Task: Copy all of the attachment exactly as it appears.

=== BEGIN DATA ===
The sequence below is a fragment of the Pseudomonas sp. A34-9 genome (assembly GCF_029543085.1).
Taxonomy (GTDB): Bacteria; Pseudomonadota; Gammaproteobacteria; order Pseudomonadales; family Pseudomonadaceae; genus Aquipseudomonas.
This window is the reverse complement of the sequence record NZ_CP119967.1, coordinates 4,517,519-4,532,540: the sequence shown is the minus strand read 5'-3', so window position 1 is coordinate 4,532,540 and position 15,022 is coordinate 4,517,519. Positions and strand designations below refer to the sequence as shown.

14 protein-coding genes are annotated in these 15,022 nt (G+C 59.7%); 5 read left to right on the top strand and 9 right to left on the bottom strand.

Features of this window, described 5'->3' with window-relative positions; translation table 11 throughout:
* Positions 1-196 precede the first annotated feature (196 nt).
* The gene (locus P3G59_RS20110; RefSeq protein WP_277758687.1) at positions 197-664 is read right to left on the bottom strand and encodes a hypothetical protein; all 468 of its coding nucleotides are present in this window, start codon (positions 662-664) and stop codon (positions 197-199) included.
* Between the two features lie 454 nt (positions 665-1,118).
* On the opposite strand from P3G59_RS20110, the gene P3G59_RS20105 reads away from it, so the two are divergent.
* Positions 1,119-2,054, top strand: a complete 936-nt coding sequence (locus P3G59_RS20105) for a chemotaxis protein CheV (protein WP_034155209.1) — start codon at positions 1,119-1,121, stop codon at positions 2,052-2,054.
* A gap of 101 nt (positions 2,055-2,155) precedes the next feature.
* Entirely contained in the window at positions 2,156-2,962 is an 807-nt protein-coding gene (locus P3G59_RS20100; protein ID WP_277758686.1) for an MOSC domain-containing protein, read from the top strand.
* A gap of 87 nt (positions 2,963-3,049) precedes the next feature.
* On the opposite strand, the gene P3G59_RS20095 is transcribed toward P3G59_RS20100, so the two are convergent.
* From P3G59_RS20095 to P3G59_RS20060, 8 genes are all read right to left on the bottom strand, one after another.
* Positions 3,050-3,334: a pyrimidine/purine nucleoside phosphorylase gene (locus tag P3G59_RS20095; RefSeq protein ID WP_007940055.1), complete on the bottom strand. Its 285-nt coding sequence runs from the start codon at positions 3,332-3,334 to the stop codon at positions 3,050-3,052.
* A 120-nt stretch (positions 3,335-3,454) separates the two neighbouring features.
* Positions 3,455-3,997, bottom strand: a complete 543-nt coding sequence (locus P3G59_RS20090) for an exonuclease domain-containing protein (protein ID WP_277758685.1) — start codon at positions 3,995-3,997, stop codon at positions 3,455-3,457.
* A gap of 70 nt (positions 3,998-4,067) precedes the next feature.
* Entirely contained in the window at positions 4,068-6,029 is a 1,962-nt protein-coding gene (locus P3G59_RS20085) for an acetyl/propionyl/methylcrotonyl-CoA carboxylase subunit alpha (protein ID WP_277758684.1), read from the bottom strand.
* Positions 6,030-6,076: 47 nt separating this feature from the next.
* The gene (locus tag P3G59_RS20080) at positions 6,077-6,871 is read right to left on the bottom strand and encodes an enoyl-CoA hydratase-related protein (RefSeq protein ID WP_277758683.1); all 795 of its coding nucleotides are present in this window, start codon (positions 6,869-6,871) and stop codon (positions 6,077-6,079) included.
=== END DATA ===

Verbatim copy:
The sequence below is a fragment of the Pseudomonas sp. A34-9 genome (assembly GCF_029543085.1).
Taxonomy (GTDB): Bacteria; Pseudomonadota; Gammaproteobacteria; order Pseudomonadales; family Pseudomonadaceae; genus Aquipseudomonas.
This window is the reverse complement of the sequence record NZ_CP119967.1, coordinates 4,517,519-4,532,540: the sequence shown is the minus strand read 5'-3', so window position 1 is coordinate 4,532,540 and position 15,022 is coordinate 4,517,519. Positions and strand designations below refer to the sequence as shown.

14 protein-coding genes are annotated in these 15,022 nt (G+C 59.7%); 5 read left to right on the top strand and 9 right to left on the bottom strand.

Features of this window, described 5'->3' with window-relative positions; translation table 11 throughout:
* Positions 1-196 precede the first annotated feature (196 nt).
* The gene (locus P3G59_RS20110; RefSeq protein WP_277758687.1) at positions 197-664 is read right to left on the bottom strand and encodes a hypothetical protein; all 468 of its coding nucleotides are present in this window, start codon (positions 662-664) and stop codon (positions 197-199) included.
* Between the two features lie 454 nt (positions 665-1,118).
* On the opposite strand from P3G59_RS20110, the gene P3G59_RS20105 reads away from it, so the two are divergent.
* Positions 1,119-2,054, top strand: a complete 936-nt coding sequence (locus P3G59_RS20105) for a chemotaxis protein CheV (protein WP_034155209.1) — start codon at positions 1,119-1,121, stop codon at positions 2,052-2,054.
* A gap of 101 nt (positions 2,055-2,155) precedes the next feature.
* Entirely contained in the window at positions 2,156-2,962 is an 807-nt protein-coding gene (locus P3G59_RS20100; protein ID WP_277758686.1) for an MOSC domain-containing protein, read from the top strand.
* A gap of 87 nt (positions 2,963-3,049) precedes the next feature.
* On the opposite strand, the gene P3G59_RS20095 is transcribed toward P3G59_RS20100, so the two are convergent.
* From P3G59_RS20095 to P3G59_RS20060, 8 genes are all read right to left on the bottom strand, one after another.
* Positions 3,050-3,334: a pyrimidine/purine nucleoside phosphorylase gene (locus tag P3G59_RS20095; RefSeq protein ID WP_007940055.1), complete on the bottom strand. Its 285-nt coding sequence runs from the start codon at positions 3,332-3,334 to the stop codon at positions 3,050-3,052.
* A 120-nt stretch (positions 3,335-3,454) separates the two neighbouring features.
* Positions 3,455-3,997, bottom strand: a complete 543-nt coding sequence (locus P3G59_RS20090) for an exonuclease domain-containing protein (protein ID WP_277758685.1) — start codon at positions 3,995-3,997, stop codon at positions 3,455-3,457.
* A gap of 70 nt (positions 3,998-4,067) precedes the next feature.
* Entirely contained in the window at positions 4,068-6,029 is a 1,962-nt protein-coding gene (locus P3G59_RS20085) for an acetyl/propionyl/methylcrotonyl-CoA carboxylase subunit alpha (protein ID WP_277758684.1), read from the bottom strand.
* Positions 6,030-6,076: 47 nt separating this feature from the next.
* The gene (locus tag P3G59_RS20080) at positions 6,077-6,871 is read right to left on the bottom strand and encodes an enoyl-CoA hydratase-related protein (RefSeq protein ID WP_277758683.1); all 795 of its coding nucleotides are present in this window, start codon (positions 6,869-6,871) and stop codon (positions 6,077-6,079) included.